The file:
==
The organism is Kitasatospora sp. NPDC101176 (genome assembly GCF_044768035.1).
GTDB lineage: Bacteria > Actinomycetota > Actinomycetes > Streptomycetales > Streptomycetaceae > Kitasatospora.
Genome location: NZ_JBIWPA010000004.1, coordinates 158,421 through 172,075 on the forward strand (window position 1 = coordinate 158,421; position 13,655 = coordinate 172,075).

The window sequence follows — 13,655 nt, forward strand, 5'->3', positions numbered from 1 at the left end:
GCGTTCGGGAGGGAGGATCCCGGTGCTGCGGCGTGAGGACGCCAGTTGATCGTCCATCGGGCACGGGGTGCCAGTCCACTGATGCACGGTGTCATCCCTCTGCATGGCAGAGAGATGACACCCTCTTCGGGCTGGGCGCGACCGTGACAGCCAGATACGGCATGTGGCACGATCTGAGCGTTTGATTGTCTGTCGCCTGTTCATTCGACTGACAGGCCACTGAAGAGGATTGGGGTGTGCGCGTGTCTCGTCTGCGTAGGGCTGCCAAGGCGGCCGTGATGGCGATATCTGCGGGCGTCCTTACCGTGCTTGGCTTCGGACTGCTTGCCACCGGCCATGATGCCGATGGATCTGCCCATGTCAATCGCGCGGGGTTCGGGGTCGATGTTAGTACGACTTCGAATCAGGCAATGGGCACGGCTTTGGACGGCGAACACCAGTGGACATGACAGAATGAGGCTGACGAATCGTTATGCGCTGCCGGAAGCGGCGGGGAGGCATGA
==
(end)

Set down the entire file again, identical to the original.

The organism is Kitasatospora sp. NPDC101176 (genome assembly GCF_044768035.1).
GTDB lineage: Bacteria > Actinomycetota > Actinomycetes > Streptomycetales > Streptomycetaceae > Kitasatospora.
Genome location: NZ_JBIWPA010000004.1, coordinates 158,421 through 172,075 on the forward strand (window position 1 = coordinate 158,421; position 13,655 = coordinate 172,075).

The window sequence follows — 13,655 nt, forward strand, 5'->3', positions numbered from 1 at the left end:
GCGTTCGGGAGGGAGGATCCCGGTGCTGCGGCGTGAGGACGCCAGTTGATCGTCCATCGGGCACGGGGTGCCAGTCCACTGATGCACGGTGTCATCCCTCTGCATGGCAGAGAGATGACACCCTCTTCGGGCTGGGCGCGACCGTGACAGCCAGATACGGCATGTGGCACGATCTGAGCGTTTGATTGTCTGTCGCCTGTTCATTCGACTGACAGGCCACTGAAGAGGATTGGGGTGTGCGCGTGTCTCGTCTGCGTAGGGCTGCCAAGGCGGCCGTGATGGCGATATCTGCGGGCGTCCTTACCGTGCTTGGCTTCGGACTGCTTGCCACCGGCCATGATGCCGATGGATCTGCCCATGTCAATCGCGCGGGGTTCGGGGTCGATGTTAGTACGACTTCGAATCAGGCAATGGGCACGGCTTTGGACGGCGAACACCAGTGGACATGACAGAATGAGGCTGACGAATCGTTATGCGCTGCCGGAAGCGGCGGGGAGGCATGA